The only problem is, they don’t have any better access than they did before. That’s because there aren’t enough doctors to see them.
That’s not an unlikely scenario at all. We’ve known for years we’ve had a doctor shortage — and that one big reason cited by doctors themselves is the onerous burdens placed on their profession by the federal government. With the draconian new rules imposed by Obamacare, the vast majority of physicians now say they’ve considered quitting.
Even if no doctor quits, the U.S. will face a shortage of at least 90,000 doctors by 2020, the government estimates. Five years after that, the shortage will be 130,000.
“Doctors clearly understand what Washington does not — that a piece of paper that says you are ‘covered’ by insurance or ‘enrolled’ in Medicare or Medicaid does not translate to actual medical care when doctors can’t afford to see patients at the lowball payments, and patients have to jump through government and insurance company bureaucratic hoops,” said Kathryn Serkes, who co-founded the DPMA.
Added Len Marquez of the American Association of Medical Colleges, “One of our primary concerns is that you’ve got an aging physician workforce and you have these new beneficiaries — these newly insured people — coming through the system. There will be strains and there will be physician shortages.”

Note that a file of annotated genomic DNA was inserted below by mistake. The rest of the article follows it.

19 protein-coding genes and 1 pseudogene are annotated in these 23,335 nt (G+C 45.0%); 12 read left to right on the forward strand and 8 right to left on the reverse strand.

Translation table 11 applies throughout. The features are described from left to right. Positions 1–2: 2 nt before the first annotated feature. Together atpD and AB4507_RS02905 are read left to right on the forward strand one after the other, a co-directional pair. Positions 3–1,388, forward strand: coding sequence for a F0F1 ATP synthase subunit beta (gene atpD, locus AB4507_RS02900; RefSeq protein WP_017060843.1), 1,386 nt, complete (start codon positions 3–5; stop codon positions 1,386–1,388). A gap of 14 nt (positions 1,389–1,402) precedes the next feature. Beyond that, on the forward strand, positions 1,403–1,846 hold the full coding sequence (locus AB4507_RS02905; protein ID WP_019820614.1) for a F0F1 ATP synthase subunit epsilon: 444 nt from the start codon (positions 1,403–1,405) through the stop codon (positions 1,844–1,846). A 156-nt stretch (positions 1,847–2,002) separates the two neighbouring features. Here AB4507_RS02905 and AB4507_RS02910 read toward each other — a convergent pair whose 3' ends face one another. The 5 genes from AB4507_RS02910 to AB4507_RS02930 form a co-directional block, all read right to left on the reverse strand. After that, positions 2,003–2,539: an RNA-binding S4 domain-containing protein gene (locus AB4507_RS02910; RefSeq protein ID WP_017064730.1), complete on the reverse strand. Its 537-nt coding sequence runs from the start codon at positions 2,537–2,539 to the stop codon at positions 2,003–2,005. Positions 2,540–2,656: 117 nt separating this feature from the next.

We know what that’s like in Texas. We also learned that good public policy can avoid those shortages.
In the mid-1980s, Texas found itself losing physicians, largely because of the risk of lawsuits and diminishing returns.
“Doctors were caught between rising medical malpractice insurance costs and lower compensation from insurance-provided benefit contracts and low Medicare/Medicaid reimbursement levels,” says former state Rep. Joseph Nixon. “Combined with increasing hassles and demands to appear in court or in depositions, doctors were choosing to retire or leave Texas. In doctor-per-citizen ratio, Texas ranked 49th out of 50 states.”
Of the state’s 254 counties, more than 150 had no obstetrician in 2003, and more than 120 had no pediatrician.
But lawsuit reform was a driving force in the general elections of 2002. And when lawmakers gathered with a new Republican majority, lawsuit reform was a top priority — culminating in the 96-page House Bill 4.
At the same time, the Legislature crafted a constitutional amendment, Proposition 12, to allow a cap on non-economic damages. Voters approved it on Sept. 13, 2003.
Doctors began coming to Texas by the thousands — in fact, more than 7,000 in the first five years following the passage of Prop. 12.
The lesson here is that government can do more to prevent physician shortages — and as we’ve seen, it can do so by freeing them to practice medicine as they see fit.